A Grief Observed

SOCIAL BRIDGE ~ Jean Tubridy connecting with you from Ireland

C.S. Lewis, who is probably best known for writing The Chronicles of Narnia, was born in Belfast on this day in 1898.  He was one of the intellectual giants of the twentieth century and held prestigious positions in both Oxford and Cambridge Universities in England.

Books on grief have been part of both my professional and personal reading for many years now and C.S. Lewis’ A Grief Observed, first published in 1961, stands out as one of the classics in terms of its many insights into a personal journey with grief.

C.S. Lewis

In A Grief Observed, C.S. Lewis writes about his feelings after the death of  Joy Davidman, an American poet, to whom he was married for four intensely happy years ~ 1956-1960.

This is a very slim book, with just 64 pages, but it touches the very core of C.S. Lewis’ grief and his grappling with the new…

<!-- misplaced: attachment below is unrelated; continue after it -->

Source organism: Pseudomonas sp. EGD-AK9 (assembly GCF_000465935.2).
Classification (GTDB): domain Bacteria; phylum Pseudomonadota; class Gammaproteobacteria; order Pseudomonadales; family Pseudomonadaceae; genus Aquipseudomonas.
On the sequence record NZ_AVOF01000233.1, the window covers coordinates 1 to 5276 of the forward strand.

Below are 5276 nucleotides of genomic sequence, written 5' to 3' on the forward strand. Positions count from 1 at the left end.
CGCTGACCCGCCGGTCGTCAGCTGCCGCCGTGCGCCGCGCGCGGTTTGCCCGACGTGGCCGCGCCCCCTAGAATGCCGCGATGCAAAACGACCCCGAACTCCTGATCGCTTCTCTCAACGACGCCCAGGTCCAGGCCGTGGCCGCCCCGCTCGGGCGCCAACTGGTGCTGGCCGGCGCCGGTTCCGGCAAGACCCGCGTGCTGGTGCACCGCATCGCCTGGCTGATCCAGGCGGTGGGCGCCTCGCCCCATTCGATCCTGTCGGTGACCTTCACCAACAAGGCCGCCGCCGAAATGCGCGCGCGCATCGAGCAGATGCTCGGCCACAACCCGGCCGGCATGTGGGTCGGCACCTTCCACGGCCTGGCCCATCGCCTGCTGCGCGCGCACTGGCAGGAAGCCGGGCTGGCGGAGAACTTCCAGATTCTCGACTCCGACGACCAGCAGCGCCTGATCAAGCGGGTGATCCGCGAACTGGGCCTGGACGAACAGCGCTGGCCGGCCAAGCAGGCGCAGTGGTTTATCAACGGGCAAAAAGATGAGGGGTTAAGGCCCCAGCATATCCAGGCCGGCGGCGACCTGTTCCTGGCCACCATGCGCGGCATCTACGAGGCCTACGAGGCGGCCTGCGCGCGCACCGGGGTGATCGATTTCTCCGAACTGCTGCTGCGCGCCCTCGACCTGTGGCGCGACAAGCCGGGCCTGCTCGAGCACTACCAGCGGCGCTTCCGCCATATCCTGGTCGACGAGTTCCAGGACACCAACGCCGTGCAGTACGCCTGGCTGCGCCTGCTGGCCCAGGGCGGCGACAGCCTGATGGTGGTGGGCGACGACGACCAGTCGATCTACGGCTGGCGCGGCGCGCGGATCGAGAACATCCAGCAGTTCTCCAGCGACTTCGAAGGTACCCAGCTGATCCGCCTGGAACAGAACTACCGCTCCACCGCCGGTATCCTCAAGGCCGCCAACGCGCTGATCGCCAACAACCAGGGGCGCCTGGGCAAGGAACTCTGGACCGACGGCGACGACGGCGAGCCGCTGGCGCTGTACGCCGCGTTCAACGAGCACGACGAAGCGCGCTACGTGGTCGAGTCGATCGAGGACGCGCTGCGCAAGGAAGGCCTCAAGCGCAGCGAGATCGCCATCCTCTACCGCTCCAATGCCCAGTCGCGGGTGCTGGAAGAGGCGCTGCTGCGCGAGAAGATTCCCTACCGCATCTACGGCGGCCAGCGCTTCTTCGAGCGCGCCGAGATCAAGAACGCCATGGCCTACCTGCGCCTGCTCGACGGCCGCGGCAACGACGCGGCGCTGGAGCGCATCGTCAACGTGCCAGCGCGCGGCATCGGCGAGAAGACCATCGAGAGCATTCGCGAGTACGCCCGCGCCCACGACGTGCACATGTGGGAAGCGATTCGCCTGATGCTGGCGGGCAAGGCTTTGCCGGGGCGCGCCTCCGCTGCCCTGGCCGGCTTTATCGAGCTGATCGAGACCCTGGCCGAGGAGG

View original post 342 more words

About Sue Rosenbloom, CT, MA

Thanatologist: Loss, Trauma, Crisis, Death, and Grief Educator - My blog is for educational purposes only. I am not a licensed professional counselor - Bachelor of Arts in Human Studies - Marylhurst University (2007) Certificate in Thanatology - Hood College (2008) Master of Arts in Thanatology - Hood College (2009) Certificate in Thanatology - The-Association for Death Education and Counseling (The highest level of loss and grief education). * Hospice, Alzheimer's and Senior's Advocate * Former first responder for Trauma Intervention Program, Inc. (TIP) * Former Hospice and Bereavement Volunteer for Providence Hospice Bereavement Program * Association for Death Education and Counseling Member * National Alliance for Bereavement of Children * Hood College Thanatology Association * American Group Psychotherapy Association * Hospice, Loss, Grief and Bereavement Researcher
This entry was posted in Uncategorized. Bookmark the permalink.

Leave a Reply

Fill in your details below or click an icon to log in:

WordPress.com Logo

You are commenting using your WordPress.com account. Log Out /  Change )

Google photo

You are commenting using your Google account. Log Out /  Change )

Twitter picture

You are commenting using your Twitter account. Log Out /  Change )

Facebook photo

You are commenting using your Facebook account. Log Out /  Change )

Connecting to %s